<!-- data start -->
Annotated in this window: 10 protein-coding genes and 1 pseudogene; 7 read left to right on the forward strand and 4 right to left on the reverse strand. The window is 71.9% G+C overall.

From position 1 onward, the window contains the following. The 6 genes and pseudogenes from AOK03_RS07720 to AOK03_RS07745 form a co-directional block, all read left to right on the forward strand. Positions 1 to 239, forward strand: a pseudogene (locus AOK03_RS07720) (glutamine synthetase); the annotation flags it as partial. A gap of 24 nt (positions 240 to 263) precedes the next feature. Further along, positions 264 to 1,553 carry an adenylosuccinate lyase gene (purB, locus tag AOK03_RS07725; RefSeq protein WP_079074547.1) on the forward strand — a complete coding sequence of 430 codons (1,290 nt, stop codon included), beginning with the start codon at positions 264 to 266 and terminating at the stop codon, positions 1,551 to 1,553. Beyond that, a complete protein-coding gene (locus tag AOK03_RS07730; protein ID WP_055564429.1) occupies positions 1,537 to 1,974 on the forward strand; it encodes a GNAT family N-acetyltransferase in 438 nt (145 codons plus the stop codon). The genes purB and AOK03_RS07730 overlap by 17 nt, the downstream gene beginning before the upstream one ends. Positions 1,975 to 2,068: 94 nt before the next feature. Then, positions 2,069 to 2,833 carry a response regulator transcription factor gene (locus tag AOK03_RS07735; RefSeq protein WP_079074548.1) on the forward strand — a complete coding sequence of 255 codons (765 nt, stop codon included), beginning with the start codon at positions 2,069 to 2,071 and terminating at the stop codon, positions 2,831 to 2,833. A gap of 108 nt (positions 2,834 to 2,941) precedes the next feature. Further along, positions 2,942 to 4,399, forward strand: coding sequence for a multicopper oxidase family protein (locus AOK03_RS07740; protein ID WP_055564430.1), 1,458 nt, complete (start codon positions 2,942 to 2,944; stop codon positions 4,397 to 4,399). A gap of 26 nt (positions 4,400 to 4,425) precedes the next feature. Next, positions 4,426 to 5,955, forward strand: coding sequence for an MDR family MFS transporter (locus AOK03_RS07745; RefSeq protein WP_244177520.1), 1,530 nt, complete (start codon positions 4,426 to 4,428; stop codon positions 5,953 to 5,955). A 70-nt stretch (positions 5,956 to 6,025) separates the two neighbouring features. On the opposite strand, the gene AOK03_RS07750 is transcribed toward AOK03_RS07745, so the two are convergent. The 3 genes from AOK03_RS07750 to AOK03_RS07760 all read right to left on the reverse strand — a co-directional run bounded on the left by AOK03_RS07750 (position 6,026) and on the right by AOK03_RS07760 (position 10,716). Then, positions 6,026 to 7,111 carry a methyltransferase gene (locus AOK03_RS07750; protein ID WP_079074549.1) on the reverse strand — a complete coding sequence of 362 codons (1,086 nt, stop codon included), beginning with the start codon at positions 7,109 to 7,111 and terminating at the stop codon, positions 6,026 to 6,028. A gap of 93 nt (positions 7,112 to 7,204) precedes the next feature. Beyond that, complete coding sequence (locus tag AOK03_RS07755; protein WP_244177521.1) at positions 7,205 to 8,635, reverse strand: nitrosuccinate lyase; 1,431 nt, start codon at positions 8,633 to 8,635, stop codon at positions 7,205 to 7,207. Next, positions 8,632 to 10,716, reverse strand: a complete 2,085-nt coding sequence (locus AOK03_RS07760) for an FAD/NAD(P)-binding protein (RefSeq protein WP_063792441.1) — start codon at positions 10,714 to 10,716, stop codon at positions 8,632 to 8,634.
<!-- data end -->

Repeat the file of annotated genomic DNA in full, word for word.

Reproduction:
Annotated in this window: 10 protein-coding genes and 1 pseudogene; 7 read left to right on the forward strand and 4 right to left on the reverse strand. The window is 71.9% G+C overall.

From position 1 onward, the window contains the following. The 6 genes and pseudogenes from AOK03_RS07720 to AOK03_RS07745 form a co-directional block, all read left to right on the forward strand. Positions 1 to 239, forward strand: a pseudogene (locus AOK03_RS07720) (glutamine synthetase); the annotation flags it as partial. A gap of 24 nt (positions 240 to 263) precedes the next feature. Further along, positions 264 to 1,553 carry an adenylosuccinate lyase gene (purB, locus tag AOK03_RS07725; RefSeq protein WP_079074547.1) on the forward strand — a complete coding sequence of 430 codons (1,290 nt, stop codon included), beginning with the start codon at positions 264 to 266 and terminating at the stop codon, positions 1,551 to 1,553. Beyond that, a complete protein-coding gene (locus tag AOK03_RS07730; protein ID WP_055564429.1) occupies positions 1,537 to 1,974 on the forward strand; it encodes a GNAT family N-acetyltransferase in 438 nt (145 codons plus the stop codon). The genes purB and AOK03_RS07730 overlap by 17 nt, the downstream gene beginning before the upstream one ends. Positions 1,975 to 2,068: 94 nt before the next feature. Then, positions 2,069 to 2,833 carry a response regulator transcription factor gene (locus tag AOK03_RS07735; RefSeq protein WP_079074548.1) on the forward strand — a complete coding sequence of 255 codons (765 nt, stop codon included), beginning with the start codon at positions 2,069 to 2,071 and terminating at the stop codon, positions 2,831 to 2,833. A gap of 108 nt (positions 2,834 to 2,941) precedes the next feature. Further along, positions 2,942 to 4,399, forward strand: coding sequence for a multicopper oxidase family protein (locus AOK03_RS07740; protein ID WP_055564430.1), 1,458 nt, complete (start codon positions 2,942 to 2,944; stop codon positions 4,397 to 4,399). A gap of 26 nt (positions 4,400 to 4,425) precedes the next feature. Next, positions 4,426 to 5,955, forward strand: coding sequence for an MDR family MFS transporter (locus AOK03_RS07745; RefSeq protein WP_244177520.1), 1,530 nt, complete (start codon positions 4,426 to 4,428; stop codon positions 5,953 to 5,955). A 70-nt stretch (positions 5,956 to 6,025) separates the two neighbouring features. On the opposite strand, the gene AOK03_RS07750 is transcribed toward AOK03_RS07745, so the two are convergent. The 3 genes from AOK03_RS07750 to AOK03_RS07760 all read right to left on the reverse strand — a co-directional run bounded on the left by AOK03_RS07750 (position 6,026) and on the right by AOK03_RS07760 (position 10,716). Then, positions 6,026 to 7,111 carry a methyltransferase gene (locus AOK03_RS07750; protein ID WP_079074549.1) on the reverse strand — a complete coding sequence of 362 codons (1,086 nt, stop codon included), beginning with the start codon at positions 7,109 to 7,111 and terminating at the stop codon, positions 6,026 to 6,028. A gap of 93 nt (positions 7,112 to 7,204) precedes the next feature. Beyond that, complete coding sequence (locus tag AOK03_RS07755; protein WP_244177521.1) at positions 7,205 to 8,635, reverse strand: nitrosuccinate lyase; 1,431 nt, start codon at positions 8,633 to 8,635, stop codon at positions 7,205 to 7,207. Next, positions 8,632 to 10,716, reverse strand: a complete 2,085-nt coding sequence (locus AOK03_RS07760) for an FAD/NAD(P)-binding protein (RefSeq protein WP_063792441.1) — start codon at positions 10,714 to 10,716, stop codon at positions 8,632 to 8,634.